(Green Sandpiper, March 2006)

Counts of Black-headed Gulls rose sharply at the beginning of the month as birds flocked before heading to breeding sites, with peaks of 200 on the 9th and 250 on the 13th; thereafter, numbers dropped equally sharply, with 40 on the 25th and just seven remaining on the 30th. Common Gulls were last seen on the 13th, when eight were recorded. Lesser Black-backed and Herring Gull numbers both peaked on the 9th, with 24 and 12 respectively.

(Black-headed Gulls inc. one ringed, March 2006)

Raptor sightings were confined to local breeders, with one or two Sparrowhawks on most visits, but Kestrels were less predictable. Great Crested Grebes were omnipresent, with a second pair arriving on the 25th (both pairs then remaining to breed), and single Little Grebes were occasional. Two wintering Kingfishers continued to frequent their favoured sites along the New River and East Reservoir, up to three Grey and five Pied Wagtails were usually present, and at least one wintering Chiffchaff remained in the willows along the New River East.

The last of a healthy presence of wintering Snipe was recorded on the 13th, and two Green Sandpipers remained (usually on the West Reservoir) throughout the month. Water Rails continued to make their presence felt until the 25th, occasionally showing very well on the the fringes of the East Reservoir.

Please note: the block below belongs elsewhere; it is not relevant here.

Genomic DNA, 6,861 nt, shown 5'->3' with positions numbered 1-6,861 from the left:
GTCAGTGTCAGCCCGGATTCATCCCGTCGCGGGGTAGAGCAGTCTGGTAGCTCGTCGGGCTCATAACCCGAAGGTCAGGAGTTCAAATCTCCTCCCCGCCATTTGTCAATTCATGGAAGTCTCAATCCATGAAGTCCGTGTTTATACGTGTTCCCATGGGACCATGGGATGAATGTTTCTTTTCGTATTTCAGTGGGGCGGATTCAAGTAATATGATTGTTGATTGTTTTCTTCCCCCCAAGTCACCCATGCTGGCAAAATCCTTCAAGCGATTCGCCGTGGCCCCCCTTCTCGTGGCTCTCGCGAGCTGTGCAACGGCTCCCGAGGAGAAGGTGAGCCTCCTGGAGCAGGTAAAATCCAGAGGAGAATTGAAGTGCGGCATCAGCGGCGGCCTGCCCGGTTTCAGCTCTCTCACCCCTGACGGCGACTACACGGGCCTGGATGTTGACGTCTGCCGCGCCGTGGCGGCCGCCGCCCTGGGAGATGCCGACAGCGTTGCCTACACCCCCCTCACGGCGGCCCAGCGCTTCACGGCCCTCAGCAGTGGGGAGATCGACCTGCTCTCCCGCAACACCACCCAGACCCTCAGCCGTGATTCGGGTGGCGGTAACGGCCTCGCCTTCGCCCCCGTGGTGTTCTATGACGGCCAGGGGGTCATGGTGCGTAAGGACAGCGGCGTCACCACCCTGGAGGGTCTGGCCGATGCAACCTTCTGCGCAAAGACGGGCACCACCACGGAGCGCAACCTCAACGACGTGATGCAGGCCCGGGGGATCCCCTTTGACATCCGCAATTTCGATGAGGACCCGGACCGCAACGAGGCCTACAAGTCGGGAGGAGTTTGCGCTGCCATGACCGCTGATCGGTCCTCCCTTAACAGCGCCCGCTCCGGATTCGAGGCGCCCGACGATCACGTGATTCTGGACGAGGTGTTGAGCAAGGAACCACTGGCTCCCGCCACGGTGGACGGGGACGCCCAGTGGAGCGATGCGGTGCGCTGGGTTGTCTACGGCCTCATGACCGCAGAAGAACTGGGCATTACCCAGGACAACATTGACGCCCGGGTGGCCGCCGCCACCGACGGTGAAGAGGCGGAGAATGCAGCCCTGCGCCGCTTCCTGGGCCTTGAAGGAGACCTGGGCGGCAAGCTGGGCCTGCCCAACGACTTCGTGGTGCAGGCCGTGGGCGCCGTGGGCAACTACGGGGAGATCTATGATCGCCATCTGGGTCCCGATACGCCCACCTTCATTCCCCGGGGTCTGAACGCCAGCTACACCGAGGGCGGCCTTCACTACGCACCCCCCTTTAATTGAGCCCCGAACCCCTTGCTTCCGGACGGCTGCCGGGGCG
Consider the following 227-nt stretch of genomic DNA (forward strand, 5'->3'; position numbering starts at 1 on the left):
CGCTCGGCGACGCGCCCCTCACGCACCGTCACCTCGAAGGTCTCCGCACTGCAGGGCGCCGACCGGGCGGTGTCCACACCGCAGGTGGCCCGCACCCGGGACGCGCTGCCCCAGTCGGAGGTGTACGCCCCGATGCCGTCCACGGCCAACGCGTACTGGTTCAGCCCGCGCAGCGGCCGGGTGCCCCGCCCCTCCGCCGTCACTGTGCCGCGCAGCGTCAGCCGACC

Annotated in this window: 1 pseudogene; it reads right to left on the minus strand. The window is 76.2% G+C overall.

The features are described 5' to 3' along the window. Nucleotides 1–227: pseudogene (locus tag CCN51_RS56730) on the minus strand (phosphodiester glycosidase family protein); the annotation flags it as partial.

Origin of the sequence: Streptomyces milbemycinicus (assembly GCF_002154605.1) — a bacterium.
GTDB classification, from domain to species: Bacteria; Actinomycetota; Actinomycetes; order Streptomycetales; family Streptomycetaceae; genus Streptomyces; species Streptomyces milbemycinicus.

(Reed Warbler nest from last year, March 2006)

Return migration of passerines began around the middle of the month, initially dominated by thrushes. Good numbers of Redwings were heard calling throughout the small hours from the 23rd to the month's end, and daytime records peaked in Clissold Park with 45 on the 27th; several birds sang from the 27th to 30th. The 27th also saw peak counts of Song Thrush (25) and Mistle Thrush (seven) while Blackbirds peaked on the 28th (33).

Clissold Park also shared in the few notable records of passage finch species this spring, with single Lesser Redpoll and female Bullfinch on the morning of the 27th (with spring peaks of 22 Goldfinches and eight Goldcrests on the same day); the only other such record came from the reservoirs, where two Siskins were present along the New River West on the 30th. Reed Buntings returned to the East Reservoir after a couple of months absence on the 9th, and were a welcome constant thereafter.

(Green Sandpiper, March 2006)

The first true spring migrants occurred in the final week of the month. Three Sand Martins at the reservoirs on the morning of the 27th were joined by 27 more by dusk, and were recorded daily from thereon; a male Northern Wheatear in Clissold Park on the 28th was another first of the year, and the year's first singing Willow Warbler at the East Reservoir on the 30th complimented a steady build up of Chiffchaffs from the 25th onwards (with a peak of 6 on the 30th).

Other notable migrants included a single Meadow Pipit on the 27th and Jackdaws on the 25th and 27th (two on both occasions).

November 2005 - February 2006 winter summary

Mediterranean Gull (1st winter)
Caspian Gull (adult)
wintering Water Rails, Green Sandpipers & Common Snipe
Tawny Owls rediscovered in Abney Park Cemetery

records refer to Stoke Newington Reservoirs unless otherwise stated

After the last summer visitors had departed in October, the winter was predictably harder work. Notable records were regular, however, characterised by passage and wintering wildfowl (including Teal, Wigeon and Red-crested Pochard), several significant gull records (including Caspian and Mediterranean), and an assortment of impressive winter visitors (including Water Rails, Green Sandpipers and Common Snipe).